PTA – Scarifying – What is a scarifier used for and what kind of profile does it produce?

In this chapter of the Premium Training Academy we look at what is a scarifier used for and what kind of profile does it produce.

In this module we cover off on the profiles that can be attained with a scarifier, what kind of job this machine is used for, how a scarifier works, the different kinds of flails (cutters) that are used and the benefits and cautions that you need to know about.

First, what kind of profile can be produced, then we’ll look at where a scarifier fits into surface preparation of concrete.

Profile is the term used internationally to define “Surface Roughness”. For concrete, the profile is usually determined using the comparator method. You compare the surface of your job, with Concrete Profile Chips that are prepared to a recognised standard.

These surface roughness chips are classed like this, and the method of preparation that can achieve this roughness:

  • FLX-01 Acid Etched
  • FLX-02 Ground
  • FLX-03 Light Shotblast
  • FLX-04 Light Scarification
  • FLX-05 Medium Shotblast
  • FLX-06 Medium Scarify
  • FLX-07 Heavy Abrasive Blast
  • FLX-08 Surface Retarder or Scabbled
  • FLX-09 Heavy Scarification
  • FLX-10 Breaker Abrasive Blast

NOTE: Several prefixes for concrete profile standards are used; including “CSP” by ICRI which is commonly used internationally.

Floorex concrete profile chips are actual mini slabs approximately 75 x 75mm (3” x3”) of concrete, each one is finished from to a required standard. These are supplied from FLX-01 through to FLX-10 which are the normal surface roughness profiles used for coatings, membranes, screeds, and overlays.

These are the are surface profiles that you can achieve with a scarifier.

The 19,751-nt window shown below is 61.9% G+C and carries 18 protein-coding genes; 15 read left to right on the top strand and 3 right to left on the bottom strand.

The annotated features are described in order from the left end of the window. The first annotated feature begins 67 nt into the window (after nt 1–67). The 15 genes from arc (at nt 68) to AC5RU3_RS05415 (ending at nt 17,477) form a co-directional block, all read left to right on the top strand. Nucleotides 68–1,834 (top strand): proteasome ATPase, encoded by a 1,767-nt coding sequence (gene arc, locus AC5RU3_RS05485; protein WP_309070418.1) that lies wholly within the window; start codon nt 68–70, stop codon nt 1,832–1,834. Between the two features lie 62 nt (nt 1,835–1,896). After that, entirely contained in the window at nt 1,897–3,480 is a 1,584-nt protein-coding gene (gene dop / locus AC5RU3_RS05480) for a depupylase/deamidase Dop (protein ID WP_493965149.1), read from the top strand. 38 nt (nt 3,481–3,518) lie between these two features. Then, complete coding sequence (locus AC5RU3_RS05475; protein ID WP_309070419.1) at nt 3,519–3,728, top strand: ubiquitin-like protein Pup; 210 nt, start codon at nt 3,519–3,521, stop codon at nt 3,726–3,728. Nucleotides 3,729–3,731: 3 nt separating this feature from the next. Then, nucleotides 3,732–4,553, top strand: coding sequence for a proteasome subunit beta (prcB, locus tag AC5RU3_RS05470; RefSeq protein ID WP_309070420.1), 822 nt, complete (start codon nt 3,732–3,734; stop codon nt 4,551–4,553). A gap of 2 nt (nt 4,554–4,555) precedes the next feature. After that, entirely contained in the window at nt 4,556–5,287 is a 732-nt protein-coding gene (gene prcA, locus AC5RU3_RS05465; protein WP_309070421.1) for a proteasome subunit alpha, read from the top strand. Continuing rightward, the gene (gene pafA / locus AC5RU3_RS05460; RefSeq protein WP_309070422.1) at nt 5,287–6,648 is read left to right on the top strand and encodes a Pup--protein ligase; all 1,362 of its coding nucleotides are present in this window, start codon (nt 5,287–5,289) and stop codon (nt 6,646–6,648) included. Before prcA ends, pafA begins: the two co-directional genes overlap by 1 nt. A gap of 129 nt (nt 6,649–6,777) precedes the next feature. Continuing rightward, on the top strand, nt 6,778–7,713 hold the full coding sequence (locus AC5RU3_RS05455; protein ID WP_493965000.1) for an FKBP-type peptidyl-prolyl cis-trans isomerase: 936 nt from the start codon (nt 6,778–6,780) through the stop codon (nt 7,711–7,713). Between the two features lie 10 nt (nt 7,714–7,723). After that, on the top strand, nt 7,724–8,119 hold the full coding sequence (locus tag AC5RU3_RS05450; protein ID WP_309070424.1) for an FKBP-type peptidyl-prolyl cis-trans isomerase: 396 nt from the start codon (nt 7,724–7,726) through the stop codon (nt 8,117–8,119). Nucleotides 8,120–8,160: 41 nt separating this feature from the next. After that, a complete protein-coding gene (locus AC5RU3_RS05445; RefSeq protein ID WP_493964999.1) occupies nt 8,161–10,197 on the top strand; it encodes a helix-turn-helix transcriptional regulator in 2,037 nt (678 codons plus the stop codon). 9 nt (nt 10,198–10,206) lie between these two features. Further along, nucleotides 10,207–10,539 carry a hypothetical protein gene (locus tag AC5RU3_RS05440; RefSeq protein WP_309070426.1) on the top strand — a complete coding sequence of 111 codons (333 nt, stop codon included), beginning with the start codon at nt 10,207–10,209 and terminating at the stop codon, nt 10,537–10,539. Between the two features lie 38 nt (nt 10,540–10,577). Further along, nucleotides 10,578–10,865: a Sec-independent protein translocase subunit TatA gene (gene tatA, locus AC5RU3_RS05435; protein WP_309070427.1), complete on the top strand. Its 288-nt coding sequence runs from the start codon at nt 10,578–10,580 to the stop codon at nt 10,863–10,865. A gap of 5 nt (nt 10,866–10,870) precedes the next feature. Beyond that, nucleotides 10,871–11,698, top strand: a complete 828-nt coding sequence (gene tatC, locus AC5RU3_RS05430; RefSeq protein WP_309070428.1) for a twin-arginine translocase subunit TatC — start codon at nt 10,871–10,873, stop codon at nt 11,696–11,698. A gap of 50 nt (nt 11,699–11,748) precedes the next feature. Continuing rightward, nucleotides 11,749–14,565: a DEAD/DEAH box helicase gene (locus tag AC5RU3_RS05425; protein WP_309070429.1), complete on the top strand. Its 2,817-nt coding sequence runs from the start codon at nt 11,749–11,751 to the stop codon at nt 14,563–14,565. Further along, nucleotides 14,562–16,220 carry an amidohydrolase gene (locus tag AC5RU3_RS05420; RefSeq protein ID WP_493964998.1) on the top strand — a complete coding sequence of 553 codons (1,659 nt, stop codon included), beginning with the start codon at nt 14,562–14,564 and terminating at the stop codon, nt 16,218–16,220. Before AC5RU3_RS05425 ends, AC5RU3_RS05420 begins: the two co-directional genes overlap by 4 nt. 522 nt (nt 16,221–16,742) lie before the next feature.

• FLX-04:This degree of Scarification is often used for High Build waterproofing membranes, for Ceramic Tile preparation when a cement base is used to set the tiles into and for screed preparation when the screed thickness is significant.FLX-4 profile is commonly attained when using a Scarifier fitted with 48mm Flails.

    Note that using 48mm Flails with a few extra flails fitted (and less spacers) can potentially reduce the depth of profile and reduce the ‘furrowing’ effect that scarifiers typically produce when using pointed flails, if needed.

  • FLX-06:When a surface needs to be reduced in height because it has been poured too high, etc, this degree of Scarification is commonly attained when using most scarifiers that are out there.FLX-6 is desirable when having to install high bulk screeds (High bulk is achieved when small aggregate is added to the screed to bulk it up), and under some ceramic tile beds when the bed has to be very deep.

    FLX-6 is attained when scarifying deeply with 58mm Flails (cutters). It is possible to get a FLX-6 profile using 48mm Flails if cutting deep to reduce the height of a slab. Note once again that the overall effect and profile can be varied if extra Flails are used.

  • FLX-09:Is used in jobs such as bridge building and refurbishment.

How does a scarifier work?

A scarifier is usually powered either with an electric motor or with a Petrol (Gas) or LPG motor. Other options include hydraulic motor and air motor powered machines for special applications. This motor drives a drum via a belt which revolves at 90o to the direction of travel. The drum has a number of flail shafts on which is installed the flails with hardened spacers between each flail. The flails are free to rotate on the flail shaft, and have 2mm to 5mm oversized hole through the centre of the flail on the flail shafts, plus they must have 1mm or 2mm sideways slack. In use, the drum will spin causing the flails to be flung outwards away from centre of the drum, by centrifugal force. It is the centrifugal force that we use to do the work.

How to set the scarifier cut depth correctly!

Because the hole in the flail is oversize on the shaft, the distance of the slack is the total amount that the machine should be set at to remove, otherwise damage to the flails, drum, bearings, shafts will result! So if there is 3mm slack on the shaft, then set the machine at 3mm maximum to take off. But how do you know you have it set at a maximum of 3mm?

It’s simple!

  • Find somewhere to test and set the machine cut depth
  • Now wind the depth control to highest setting